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Visiting a Loved One in a Nursing Home

During the holiday season, nursing homes see an increase in the number of people visiting their loved ones—some estimates say that more people visit in the month of December than in all the other months of the year combined. In order to have the visit go as smoothly and successfully as possible, the Iowa Press-Citizen offers these tips:

  • Keep in mind the limitations of the person you are visiting. What are the person’s physical or cognitive limitations? Do they have a limited attention span, or do they tire quickly? If so, plan a shorter visit. If they have trouble recognizing people, it might be too overwhelming if you arrive with a large number of visitors.
  • Call ahead. Talk with the resident and the nursing staff to see if some days or times are better or worse than others. Some people with dementia need consistency, and breaking a routine by arriving during mealtime or other activity could be disruptive. Also, some people might have better energy or mood earlier in the day or after an afternoon nap. Better to know what is best for the resident than to have your visit cause problems.
  • Consider visiting during mealtime. If your loved one agrees, and if the facility allows, you may want to visit during lunch or dinner. Call the facility in advance to find out the process, how much they charge, and other details. Some residents like being able to introduce family to their nursing home friends while sharing a meal. Alternatively, offer to take your loved one out for a meal.
  • Don’t visit if you are sick. While having a cold might not stop you from doing your other daily activities, the elderly have weak immune systems. Something as simple as the common cold could turn into pneumonia, and could actually be fatal for some elderly people. Instead, make the visit by phone, and visit in person when you are totally healthy.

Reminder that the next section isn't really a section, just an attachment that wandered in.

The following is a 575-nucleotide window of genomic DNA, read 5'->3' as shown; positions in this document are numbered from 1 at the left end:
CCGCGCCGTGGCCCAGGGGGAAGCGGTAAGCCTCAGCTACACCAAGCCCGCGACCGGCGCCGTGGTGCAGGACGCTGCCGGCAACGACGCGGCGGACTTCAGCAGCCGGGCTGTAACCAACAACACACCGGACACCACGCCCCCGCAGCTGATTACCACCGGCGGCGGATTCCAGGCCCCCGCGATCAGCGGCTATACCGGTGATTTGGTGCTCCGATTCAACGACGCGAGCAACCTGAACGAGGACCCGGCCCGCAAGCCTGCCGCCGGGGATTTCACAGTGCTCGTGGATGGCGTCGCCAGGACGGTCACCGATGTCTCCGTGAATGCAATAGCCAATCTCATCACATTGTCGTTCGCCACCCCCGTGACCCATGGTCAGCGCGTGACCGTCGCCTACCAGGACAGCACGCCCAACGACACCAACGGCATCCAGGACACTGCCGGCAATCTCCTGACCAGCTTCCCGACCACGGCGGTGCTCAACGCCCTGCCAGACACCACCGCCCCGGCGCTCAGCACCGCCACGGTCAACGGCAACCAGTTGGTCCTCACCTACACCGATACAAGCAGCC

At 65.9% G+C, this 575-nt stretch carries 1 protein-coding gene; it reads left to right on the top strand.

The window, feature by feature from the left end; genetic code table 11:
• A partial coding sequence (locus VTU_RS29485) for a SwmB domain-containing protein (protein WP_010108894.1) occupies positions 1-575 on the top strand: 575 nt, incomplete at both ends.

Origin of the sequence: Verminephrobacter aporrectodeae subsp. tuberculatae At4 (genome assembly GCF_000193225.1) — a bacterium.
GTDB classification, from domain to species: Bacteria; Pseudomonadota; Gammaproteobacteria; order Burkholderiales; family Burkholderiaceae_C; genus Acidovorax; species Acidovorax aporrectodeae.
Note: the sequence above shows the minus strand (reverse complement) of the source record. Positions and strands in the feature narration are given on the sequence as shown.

• Even if you are healthy, wash your hands before you enter the facility, and after you leave.
  • Bring comfort food. Again, call in advance and speak with both the resident and the nursing staff. The staff can tell you if there are certain foods that are restricted for your loved one’s diet (for example, you wouldn’t want to bring salty foods to a person with high blood pressure), and the resident can tell you which foods he or she particularly likes or dislikes.
  • Ask if there are other items you can bring. Nursing home residents can’t just hop in the car and go get anything they want. Your visit could be a lifeline to favorite items, such as lotions, clothing, videos, music, soft blankets, etc. If you bring an item, consider putting the resident’s name on it.
  • Ask the resident how he or she would like to spend the time. Consider a hand massage, reviewing a photo album, listening to music, watching a video or TV show together, or making crafts. Some residents will be happy to see the gadgets you have in your pocket (cell phone, ipod, etc.). If you run out of ideas, ask the activities director.
  • Connect family members digitally. Call the facility to ask if wireless service is available. If so, you can bring a laptop or iPad to arrange for distant family members to say hello via Skype, FaceTime, or similar services.
  • Thank the nursing staff—many are working extra shifts or giving up holiday time with their own families to care for residents.

To read the full article in the Press-Citizen, click here:  Things to Consider When Visiting

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